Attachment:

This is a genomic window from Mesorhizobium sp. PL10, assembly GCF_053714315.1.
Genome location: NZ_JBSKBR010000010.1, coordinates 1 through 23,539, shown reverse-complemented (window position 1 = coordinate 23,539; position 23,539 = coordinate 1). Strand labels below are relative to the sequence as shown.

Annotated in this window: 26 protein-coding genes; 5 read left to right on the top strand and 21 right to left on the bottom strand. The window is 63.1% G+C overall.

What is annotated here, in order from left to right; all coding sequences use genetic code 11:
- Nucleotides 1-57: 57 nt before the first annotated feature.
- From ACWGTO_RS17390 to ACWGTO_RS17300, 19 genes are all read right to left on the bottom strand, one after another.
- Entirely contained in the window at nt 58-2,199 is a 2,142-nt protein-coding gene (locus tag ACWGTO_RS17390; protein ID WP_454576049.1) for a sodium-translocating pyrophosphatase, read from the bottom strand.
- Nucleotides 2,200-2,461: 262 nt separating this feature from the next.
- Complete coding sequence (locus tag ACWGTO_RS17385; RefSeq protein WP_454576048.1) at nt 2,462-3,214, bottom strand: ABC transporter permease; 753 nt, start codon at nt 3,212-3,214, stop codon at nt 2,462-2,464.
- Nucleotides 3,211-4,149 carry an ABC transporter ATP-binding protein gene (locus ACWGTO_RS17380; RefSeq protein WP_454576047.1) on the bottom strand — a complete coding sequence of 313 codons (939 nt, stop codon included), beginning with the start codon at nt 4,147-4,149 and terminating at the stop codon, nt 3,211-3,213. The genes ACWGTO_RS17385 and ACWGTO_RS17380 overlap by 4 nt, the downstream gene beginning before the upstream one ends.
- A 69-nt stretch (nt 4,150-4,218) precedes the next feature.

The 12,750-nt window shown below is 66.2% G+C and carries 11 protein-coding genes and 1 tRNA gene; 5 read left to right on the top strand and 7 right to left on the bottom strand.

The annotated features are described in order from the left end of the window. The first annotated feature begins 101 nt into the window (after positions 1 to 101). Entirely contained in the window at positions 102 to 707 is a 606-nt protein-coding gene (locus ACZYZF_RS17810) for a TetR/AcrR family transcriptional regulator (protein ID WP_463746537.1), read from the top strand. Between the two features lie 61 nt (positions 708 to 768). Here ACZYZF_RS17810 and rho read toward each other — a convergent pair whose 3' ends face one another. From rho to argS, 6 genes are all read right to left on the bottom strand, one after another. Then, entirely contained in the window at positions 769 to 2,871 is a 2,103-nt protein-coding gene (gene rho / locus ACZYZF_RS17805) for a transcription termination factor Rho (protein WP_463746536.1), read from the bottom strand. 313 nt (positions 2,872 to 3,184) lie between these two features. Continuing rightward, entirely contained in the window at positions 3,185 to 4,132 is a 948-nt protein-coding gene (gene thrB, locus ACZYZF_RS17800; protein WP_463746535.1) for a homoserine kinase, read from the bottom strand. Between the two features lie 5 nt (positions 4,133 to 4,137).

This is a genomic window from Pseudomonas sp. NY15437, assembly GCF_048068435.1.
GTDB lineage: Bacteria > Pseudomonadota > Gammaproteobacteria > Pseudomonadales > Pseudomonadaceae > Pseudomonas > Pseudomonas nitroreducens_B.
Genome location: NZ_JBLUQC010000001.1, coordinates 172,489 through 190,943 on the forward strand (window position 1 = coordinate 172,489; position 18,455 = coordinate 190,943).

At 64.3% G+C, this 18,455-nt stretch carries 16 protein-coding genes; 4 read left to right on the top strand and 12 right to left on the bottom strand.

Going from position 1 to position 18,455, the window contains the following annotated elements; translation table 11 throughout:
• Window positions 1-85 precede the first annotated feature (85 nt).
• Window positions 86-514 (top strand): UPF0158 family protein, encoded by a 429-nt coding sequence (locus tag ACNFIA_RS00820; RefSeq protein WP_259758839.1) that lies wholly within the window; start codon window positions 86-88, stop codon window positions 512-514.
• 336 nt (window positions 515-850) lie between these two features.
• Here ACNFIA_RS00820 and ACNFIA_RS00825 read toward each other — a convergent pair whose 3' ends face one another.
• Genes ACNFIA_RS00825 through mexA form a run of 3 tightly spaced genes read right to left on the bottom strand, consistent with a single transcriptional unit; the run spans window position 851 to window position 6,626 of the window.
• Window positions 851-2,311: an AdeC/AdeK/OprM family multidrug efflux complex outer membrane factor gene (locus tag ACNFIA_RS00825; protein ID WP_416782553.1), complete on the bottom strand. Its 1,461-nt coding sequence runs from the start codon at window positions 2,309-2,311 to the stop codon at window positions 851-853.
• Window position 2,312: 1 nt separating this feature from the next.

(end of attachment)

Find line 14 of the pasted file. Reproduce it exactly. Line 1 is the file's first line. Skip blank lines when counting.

This is a genomic window from Pseudomonas sp. NY15437, assembly GCF_048068435.1.